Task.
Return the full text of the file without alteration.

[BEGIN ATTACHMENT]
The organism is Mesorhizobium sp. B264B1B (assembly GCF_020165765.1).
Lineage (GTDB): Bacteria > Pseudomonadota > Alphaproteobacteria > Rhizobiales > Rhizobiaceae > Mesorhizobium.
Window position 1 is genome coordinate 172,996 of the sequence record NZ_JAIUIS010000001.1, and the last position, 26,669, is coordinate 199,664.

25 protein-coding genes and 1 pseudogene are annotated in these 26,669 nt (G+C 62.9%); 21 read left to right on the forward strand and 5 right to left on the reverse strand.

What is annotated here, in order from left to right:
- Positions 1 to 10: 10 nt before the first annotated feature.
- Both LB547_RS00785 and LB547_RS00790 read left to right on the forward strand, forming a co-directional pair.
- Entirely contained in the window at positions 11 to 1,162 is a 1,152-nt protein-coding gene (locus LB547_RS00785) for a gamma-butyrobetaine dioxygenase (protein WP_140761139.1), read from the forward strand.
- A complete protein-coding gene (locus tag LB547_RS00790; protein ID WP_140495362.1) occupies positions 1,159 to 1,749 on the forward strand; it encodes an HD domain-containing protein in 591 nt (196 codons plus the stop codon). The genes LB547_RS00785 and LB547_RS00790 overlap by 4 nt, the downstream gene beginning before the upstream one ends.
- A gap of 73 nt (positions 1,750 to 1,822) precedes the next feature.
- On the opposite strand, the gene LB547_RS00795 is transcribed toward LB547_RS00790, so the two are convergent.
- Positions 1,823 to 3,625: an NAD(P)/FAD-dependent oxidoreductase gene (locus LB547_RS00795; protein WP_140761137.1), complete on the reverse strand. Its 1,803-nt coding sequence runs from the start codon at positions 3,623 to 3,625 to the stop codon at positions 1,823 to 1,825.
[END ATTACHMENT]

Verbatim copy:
The organism is Mesorhizobium sp. B264B1B (assembly GCF_020165765.1).
Lineage (GTDB): Bacteria > Pseudomonadota > Alphaproteobacteria > Rhizobiales > Rhizobiaceae > Mesorhizobium.
Window position 1 is genome coordinate 172,996 of the sequence record NZ_JAIUIS010000001.1, and the last position, 26,669, is coordinate 199,664.

25 protein-coding genes and 1 pseudogene are annotated in these 26,669 nt (G+C 62.9%); 21 read left to right on the forward strand and 5 right to left on the reverse strand.

What is annotated here, in order from left to right:
- Positions 1 to 10: 10 nt before the first annotated feature.
- Both LB547_RS00785 and LB547_RS00790 read left to right on the forward strand, forming a co-directional pair.
- Entirely contained in the window at positions 11 to 1,162 is a 1,152-nt protein-coding gene (locus LB547_RS00785) for a gamma-butyrobetaine dioxygenase (protein WP_140761139.1), read from the forward strand.
- A complete protein-coding gene (locus tag LB547_RS00790; protein ID WP_140495362.1) occupies positions 1,159 to 1,749 on the forward strand; it encodes an HD domain-containing protein in 591 nt (196 codons plus the stop codon). The genes LB547_RS00785 and LB547_RS00790 overlap by 4 nt, the downstream gene beginning before the upstream one ends.
- A gap of 73 nt (positions 1,750 to 1,822) precedes the next feature.
- On the opposite strand, the gene LB547_RS00795 is transcribed toward LB547_RS00790, so the two are convergent.
- Positions 1,823 to 3,625: an NAD(P)/FAD-dependent oxidoreductase gene (locus LB547_RS00795; protein WP_140761137.1), complete on the reverse strand. Its 1,803-nt coding sequence runs from the start codon at positions 3,623 to 3,625 to the stop codon at positions 1,823 to 1,825.